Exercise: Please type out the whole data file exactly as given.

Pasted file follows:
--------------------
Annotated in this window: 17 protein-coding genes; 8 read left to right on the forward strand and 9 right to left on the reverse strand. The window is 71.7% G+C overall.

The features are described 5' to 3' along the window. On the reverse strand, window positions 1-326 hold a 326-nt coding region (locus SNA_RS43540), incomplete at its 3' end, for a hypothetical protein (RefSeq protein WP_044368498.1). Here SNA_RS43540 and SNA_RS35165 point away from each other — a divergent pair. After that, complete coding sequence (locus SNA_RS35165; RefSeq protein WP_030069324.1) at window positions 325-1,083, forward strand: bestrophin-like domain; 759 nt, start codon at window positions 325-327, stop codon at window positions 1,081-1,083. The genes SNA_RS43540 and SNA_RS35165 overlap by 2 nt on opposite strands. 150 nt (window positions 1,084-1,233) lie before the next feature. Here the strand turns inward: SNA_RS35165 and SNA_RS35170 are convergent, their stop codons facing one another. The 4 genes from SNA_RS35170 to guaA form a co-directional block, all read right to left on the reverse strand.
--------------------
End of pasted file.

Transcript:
Annotated in this window: 17 protein-coding genes; 8 read left to right on the forward strand and 9 right to left on the reverse strand. The window is 71.7% G+C overall.

The features are described 5' to 3' along the window. On the reverse strand, window positions 1-326 hold a 326-nt coding region (locus SNA_RS43540), incomplete at its 3' end, for a hypothetical protein (RefSeq protein WP_044368498.1). Here SNA_RS43540 and SNA_RS35165 point away from each other — a divergent pair. After that, complete coding sequence (locus SNA_RS35165; RefSeq protein WP_030069324.1) at window positions 325-1,083, forward strand: bestrophin-like domain; 759 nt, start codon at window positions 325-327, stop codon at window positions 1,081-1,083. The genes SNA_RS43540 and SNA_RS35165 overlap by 2 nt on opposite strands. 150 nt (window positions 1,084-1,233) lie before the next feature. Here the strand turns inward: SNA_RS35165 and SNA_RS35170 are convergent, their stop codons facing one another. The 4 genes from SNA_RS35170 to guaA form a co-directional block, all read right to left on the reverse strand.